The coastline of Turkey which is surrounded by the Mediterranean, Aegean, Marmara and Black Seas is 8,500 km in length (excluding islands).

The Turkish coast is very important for biodiversitey and supports over 3,000 plant and animal species.

Turkey’s national protected area system includes Marine and Coastal Protected Areas (MCPAs, illustrated in Fig.1 and 2). Sometimes these areas include both terrestrial and marine sites.

At present there are 31 MCPAs in Turkey.

The first protected area to be established was Dilek Peninsula National Park in 1966. In 1973, the Gelibolu Peninsula Historical National Park was founded. The Dilek Peninsula NP was enlarged to include the wetland of the nearby Menderes Delta in 1994.

Special Environmental Protected Areas (SEPA’s or SPA’s) were set after the Mediterranean Action Plan of the Barcelona Convention which focused on sea and coastal regions. Currently there are no MCPA’s on the Black Sea coast of Turkey.

  • Figure 1. Marine and coastal protected areas (MCPAs) of Turkey (from Savaş and Kıraç 2002).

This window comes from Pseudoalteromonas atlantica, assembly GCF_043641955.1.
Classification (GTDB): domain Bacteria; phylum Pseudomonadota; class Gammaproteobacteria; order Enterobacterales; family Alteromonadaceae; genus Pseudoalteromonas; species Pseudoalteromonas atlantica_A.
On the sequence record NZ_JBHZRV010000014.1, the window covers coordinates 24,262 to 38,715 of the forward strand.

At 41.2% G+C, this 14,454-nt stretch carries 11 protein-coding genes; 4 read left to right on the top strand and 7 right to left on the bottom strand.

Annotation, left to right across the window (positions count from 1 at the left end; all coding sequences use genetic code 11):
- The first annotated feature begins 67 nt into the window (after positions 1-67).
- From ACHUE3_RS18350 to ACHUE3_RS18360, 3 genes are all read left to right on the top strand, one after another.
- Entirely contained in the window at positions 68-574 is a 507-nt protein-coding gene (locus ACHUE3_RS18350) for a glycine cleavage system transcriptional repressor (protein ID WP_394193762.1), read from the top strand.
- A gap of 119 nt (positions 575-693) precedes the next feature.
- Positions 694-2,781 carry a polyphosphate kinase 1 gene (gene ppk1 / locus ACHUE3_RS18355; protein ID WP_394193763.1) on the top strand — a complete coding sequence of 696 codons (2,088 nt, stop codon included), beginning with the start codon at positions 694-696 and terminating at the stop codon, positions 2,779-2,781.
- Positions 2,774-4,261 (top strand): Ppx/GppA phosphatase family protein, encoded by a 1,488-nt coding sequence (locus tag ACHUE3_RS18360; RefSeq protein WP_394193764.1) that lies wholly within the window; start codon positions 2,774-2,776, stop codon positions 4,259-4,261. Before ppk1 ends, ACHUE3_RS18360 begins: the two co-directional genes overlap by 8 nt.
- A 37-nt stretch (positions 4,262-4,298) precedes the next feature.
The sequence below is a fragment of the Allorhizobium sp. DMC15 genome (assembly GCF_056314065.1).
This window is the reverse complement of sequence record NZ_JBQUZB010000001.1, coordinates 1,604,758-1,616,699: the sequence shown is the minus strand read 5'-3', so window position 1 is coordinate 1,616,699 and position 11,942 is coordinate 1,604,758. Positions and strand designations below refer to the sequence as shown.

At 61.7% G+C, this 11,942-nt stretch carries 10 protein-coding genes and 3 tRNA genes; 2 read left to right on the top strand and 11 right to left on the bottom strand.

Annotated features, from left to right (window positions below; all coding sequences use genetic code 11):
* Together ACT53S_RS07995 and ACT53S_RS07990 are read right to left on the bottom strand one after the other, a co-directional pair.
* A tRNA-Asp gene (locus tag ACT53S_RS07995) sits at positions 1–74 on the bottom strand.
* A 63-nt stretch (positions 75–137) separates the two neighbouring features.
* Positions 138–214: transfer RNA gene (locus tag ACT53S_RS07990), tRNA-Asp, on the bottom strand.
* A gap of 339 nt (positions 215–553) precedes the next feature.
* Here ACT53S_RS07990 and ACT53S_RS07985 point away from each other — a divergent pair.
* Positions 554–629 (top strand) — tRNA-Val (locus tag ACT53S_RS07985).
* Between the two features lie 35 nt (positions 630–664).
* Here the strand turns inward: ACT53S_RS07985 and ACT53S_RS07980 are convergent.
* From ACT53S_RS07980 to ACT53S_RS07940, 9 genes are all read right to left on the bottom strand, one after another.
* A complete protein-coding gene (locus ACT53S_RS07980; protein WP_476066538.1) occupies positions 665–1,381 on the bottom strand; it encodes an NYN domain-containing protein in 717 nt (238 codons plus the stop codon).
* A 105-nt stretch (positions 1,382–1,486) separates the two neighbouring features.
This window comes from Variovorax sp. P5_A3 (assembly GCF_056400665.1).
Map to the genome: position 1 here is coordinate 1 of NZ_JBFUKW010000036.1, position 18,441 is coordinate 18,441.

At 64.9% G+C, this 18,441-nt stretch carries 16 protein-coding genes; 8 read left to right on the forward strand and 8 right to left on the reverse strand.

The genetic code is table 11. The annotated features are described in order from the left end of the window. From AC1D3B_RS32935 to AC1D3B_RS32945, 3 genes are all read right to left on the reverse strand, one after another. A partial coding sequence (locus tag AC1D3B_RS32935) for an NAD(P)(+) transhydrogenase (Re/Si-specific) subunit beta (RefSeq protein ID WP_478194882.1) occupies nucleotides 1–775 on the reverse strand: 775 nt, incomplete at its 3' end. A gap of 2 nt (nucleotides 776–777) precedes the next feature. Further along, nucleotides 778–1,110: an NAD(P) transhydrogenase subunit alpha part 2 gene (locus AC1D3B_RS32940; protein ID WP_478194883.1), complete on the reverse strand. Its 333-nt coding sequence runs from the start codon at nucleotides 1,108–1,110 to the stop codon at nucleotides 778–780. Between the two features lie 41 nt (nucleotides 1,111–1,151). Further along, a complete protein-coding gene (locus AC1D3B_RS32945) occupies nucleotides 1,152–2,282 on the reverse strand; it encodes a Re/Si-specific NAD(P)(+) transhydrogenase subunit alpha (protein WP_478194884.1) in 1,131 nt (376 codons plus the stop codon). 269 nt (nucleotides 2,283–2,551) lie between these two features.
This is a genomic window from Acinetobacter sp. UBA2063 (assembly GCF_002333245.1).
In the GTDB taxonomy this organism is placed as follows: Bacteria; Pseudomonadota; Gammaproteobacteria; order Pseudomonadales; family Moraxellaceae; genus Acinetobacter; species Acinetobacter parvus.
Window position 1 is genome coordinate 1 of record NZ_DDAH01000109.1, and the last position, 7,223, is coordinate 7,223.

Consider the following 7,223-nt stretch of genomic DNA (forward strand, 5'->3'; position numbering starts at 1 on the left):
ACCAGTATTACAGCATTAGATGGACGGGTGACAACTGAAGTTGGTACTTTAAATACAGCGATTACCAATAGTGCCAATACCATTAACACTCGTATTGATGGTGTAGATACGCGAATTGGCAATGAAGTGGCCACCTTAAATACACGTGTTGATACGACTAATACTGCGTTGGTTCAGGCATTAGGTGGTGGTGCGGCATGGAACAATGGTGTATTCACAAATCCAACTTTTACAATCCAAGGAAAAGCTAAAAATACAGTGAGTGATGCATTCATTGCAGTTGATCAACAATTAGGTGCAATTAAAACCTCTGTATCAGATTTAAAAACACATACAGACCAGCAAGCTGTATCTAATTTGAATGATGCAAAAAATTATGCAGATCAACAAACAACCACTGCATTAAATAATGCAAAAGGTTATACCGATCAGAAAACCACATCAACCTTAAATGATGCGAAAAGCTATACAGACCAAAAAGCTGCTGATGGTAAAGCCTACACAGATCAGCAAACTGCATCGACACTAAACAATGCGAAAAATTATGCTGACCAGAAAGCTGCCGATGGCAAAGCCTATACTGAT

“Sensitive Zones” have already been defined in some SPAs. These include Siren Rocks in the Foça SPA which protect caves used by the extremely endangered monk seals and Iztuzu Beach in Dalyan-Koycegiz SPA used by nesting turtles Caretta caretta.

The Turkish Mediterranean coasts are important nesting grounds of two species of sea turtles (C. caretta and Chelonia mydas) (figure 2).

There are also many other beaches along the Turkish coasts where these turtles nest but these have not been officially recognised.

  • Figure 2: Officially recognized nesting areas of two species of sea turtles (C. caretta and Chelonia mydas) along the Mediterranean coasts of Turkey (Whitmore et al. 1990).

Many stretches of the Aegean and Mediterranean coasts had been designated as Natural Site Areas and are closed for development.

There are 1,273 Natural Site Areas selected (561 termed 1st degree), designated to protect areas of special beauty and those supporting exceptional flora and/or fauna.

This had proven a very efficient means for officially protecting the marine environment. Controls include imposing penalties for damage and misuse of the areas.

Among the total assigned Natural Site Areas, 58 are underwater locations. Five of these are in the Black Sea, five are in the Sea of Marmara, 25 in the Aegean and 23 in the Mediterranean.

These are mainly concerned with the protection of archaeological treasures, although recently some were established to protect monk seal breeding sites from potential disturbance caused by divers.

Unfortunately, a new law was recently passed which puts Natural Site Areas areas at risk. In the future all sites will be evaluated to see if they will remain as Natural Site Areas.